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Through the portal vein, the blood reaches the liver from spleen and intestines. In cirrhosis patients, there could be impairment in the normal blood flow. The small blood vessels in the esophagus or stomach will reroute the blood that comes from intestines around the liver. As a result, some of the blood vessels may become swollen and large.
These blood vessels are termed as varices. Though varices can happen anywhere in the gastrointestinal tract, stomach and esophagus are the most common places. In the situations, such as in portal hypertension where the blood pressure is high, the walls of the blood vessels may become thin. When the blood vessels rupture, blood will bleed in the upper portion of the gastrointestinal tract.
Out of all the hemorrhage happening in the varices, gastric varices (GVs) contribute about 10-30%. Subsequent to spontaneous hemostasis, there tend to be about 35-90% of re-bleeding. The incidence of GV among patients with cirrhosis of liver is about 50% showing a correlation with the liver disease severity. GV is seen in approximately 20% of patients suffering from portal hypertension.
There are 3 classifications that exist for GV. They are:
Depending upon the location in the stomach and its association with esophageal varices, GV is categorized as Sarin's classification. This most frequently used classification is divided further into 4 types depending upon its location in the stomach and the relationship it shared with esophageal varices.
As GOV type 1 and type 2 are considered as esophageal varices’ extensions, the management of GOV types is similar to that of esophageal varices. Of all the GVs, GOV type accounts for 74% making it the most common type. IGV type 1 stands first in terms of bleeding incidences and GOV type 2 takes up the second place. The size of varices is the important factor predicted for hemorrhage.
There are 3 types in this classification which are based on the form, location, and color. The form type of GV is classified as Tortuous, Nodular, and Tumorous. Location type of GV is classified into 5 types based on the hemodynamic factors: Anterior, Posterior, Lesser curvature, Greater curvature of the cardia, and fundic area. GV is classified into red or white based on the color. The glossy appearance of the red color in the thin wall of the varix is termed as RC spot or red color spot.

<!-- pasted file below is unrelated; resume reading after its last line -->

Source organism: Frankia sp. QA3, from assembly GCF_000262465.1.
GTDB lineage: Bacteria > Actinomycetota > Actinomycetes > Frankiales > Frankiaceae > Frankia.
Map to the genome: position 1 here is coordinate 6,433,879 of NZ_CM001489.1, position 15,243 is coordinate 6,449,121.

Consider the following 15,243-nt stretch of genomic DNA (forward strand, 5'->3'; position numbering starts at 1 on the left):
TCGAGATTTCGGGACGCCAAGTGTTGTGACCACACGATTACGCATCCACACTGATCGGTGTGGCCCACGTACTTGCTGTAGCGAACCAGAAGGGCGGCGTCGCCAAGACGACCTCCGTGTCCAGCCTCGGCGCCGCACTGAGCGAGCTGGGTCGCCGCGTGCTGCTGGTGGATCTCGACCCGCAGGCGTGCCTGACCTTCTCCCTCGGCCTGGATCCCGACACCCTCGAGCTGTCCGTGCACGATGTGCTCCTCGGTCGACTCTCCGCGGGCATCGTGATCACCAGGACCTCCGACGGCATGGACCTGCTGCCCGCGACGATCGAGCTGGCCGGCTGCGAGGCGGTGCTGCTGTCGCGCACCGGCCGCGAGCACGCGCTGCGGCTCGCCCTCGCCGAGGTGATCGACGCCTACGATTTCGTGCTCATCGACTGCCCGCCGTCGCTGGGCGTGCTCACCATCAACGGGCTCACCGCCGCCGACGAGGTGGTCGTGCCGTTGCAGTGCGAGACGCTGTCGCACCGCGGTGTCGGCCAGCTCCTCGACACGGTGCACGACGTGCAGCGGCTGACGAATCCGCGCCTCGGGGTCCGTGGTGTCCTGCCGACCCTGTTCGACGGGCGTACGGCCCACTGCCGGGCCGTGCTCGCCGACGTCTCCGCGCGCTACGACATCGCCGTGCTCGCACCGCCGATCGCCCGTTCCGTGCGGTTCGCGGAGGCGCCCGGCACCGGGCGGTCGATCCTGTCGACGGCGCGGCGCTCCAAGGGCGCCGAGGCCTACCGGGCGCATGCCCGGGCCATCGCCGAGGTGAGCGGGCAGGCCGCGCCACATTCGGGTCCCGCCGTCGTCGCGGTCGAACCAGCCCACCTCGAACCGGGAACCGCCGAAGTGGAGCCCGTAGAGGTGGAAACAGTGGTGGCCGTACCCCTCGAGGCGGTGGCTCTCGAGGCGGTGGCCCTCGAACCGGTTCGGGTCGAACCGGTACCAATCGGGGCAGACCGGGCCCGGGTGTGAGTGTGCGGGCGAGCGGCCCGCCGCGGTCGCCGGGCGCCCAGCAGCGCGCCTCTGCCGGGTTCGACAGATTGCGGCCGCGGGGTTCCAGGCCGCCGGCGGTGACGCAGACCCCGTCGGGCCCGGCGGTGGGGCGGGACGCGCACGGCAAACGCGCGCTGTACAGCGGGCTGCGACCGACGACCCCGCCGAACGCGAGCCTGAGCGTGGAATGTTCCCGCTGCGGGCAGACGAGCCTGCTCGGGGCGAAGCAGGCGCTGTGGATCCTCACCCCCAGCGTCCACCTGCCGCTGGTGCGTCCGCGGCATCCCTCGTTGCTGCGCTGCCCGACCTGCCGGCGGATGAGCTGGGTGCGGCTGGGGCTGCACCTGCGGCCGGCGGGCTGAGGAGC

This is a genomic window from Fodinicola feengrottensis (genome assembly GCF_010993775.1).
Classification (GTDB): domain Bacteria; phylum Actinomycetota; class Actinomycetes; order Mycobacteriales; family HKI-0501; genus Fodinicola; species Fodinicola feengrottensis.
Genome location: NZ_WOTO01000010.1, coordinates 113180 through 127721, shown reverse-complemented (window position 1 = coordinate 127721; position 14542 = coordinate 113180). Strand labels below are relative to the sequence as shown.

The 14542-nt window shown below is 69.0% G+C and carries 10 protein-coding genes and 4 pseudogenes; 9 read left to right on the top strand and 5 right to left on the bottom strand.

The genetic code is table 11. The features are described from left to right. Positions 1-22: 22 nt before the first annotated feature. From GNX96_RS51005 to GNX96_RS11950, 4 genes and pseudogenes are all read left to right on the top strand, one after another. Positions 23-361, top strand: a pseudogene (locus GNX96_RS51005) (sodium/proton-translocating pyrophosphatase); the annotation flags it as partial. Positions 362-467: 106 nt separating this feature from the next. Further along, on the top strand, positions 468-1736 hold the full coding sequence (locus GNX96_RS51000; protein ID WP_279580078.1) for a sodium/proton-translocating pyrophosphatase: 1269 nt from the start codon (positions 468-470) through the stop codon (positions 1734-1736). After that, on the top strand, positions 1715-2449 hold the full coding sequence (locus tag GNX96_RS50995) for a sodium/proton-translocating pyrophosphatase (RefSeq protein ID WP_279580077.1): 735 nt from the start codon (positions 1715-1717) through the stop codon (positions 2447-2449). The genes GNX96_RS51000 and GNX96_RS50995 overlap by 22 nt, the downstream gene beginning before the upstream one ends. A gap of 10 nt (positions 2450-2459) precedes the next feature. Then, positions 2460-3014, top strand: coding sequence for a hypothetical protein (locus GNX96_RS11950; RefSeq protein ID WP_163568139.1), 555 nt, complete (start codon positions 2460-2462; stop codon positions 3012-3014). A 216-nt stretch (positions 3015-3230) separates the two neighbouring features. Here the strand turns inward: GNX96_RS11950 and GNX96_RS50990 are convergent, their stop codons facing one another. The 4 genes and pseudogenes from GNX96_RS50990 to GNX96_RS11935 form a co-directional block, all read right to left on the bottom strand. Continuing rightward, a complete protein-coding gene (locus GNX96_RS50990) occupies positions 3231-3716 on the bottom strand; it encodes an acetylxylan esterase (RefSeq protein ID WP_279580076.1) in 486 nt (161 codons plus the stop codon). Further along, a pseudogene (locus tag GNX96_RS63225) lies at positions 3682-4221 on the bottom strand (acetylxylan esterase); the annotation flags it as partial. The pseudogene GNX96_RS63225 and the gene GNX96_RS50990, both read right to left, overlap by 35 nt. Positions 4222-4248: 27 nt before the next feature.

There are 2 types in this classification. When the fundic varix is formed by a single supplying vessel, it is classified as Type 1(a). When more than one supplying vessel joins together to form a varix then it is Type 1(b). Type 2 categorization occurs when the communication of the varix is observed with other stomach wall vessels apart from the major supplying vessels.
Endoscopy is used for diagnosing GV. In cases of doubt, endoscopic ultrasound is performed for confirmation of GV. Computed tomography scan (with contrast), transabdominal ultrasound with Doppler, interventional angiography, magnetic resonance angiography, and portovenography are also used for diagnosis.
Risk factors of heavy bleeding include the presence of ascites, high portal pressure, advanced chronic liver disease, large size (of the varices), and red color spot. When a nipple or venous plug is present in the varix, it is associated with a significant risk of rupture of the site.
When compared with esophageal varices, GV differs in natural history, morphology, and pathophysiology. GV is rare occurring in about 33% of cases. Comparatively, the incidence of bleeding is low but it is also severe; mortality rates are higher than esophageal varices. 80% of bleeding in GV is linked to fundal varices.
GVs are larger, wider, and are found deeper in the region of submucosa. For these reasons, treatments such as sclerotherapy and band ligation used for esophageal varices are not found to be effective for GV. When patients are diagnosed for the risk of blood vessel ruptures, physicians prescribe beta blockers which will decrease the pressure in the varices and rupture may be prevented.
Upon gastric variceal bleeding, patients are admitted immediately in the hospital. Treatments such as intravenous fluids, red blood cell transfusion are carried out for supporting blood pressure. When patients have aberrations of blood clotting systems, platelets transfusion is required. Medication such as octreotide is used to stop bleeding. These intravenous medications decrease the blood pressure in the portal venous system. In emergencies, endoscopic therapy is used. As a final step, all the patients will receive antibiotic therapy as the use of antibiotics decreases the relapse risk upon controlling the bleeding. Antibiotics also prevent any infections that may arise and decrease mortality rates. GVs are best managed with glue injection such as histacryl, whenever therapy is required.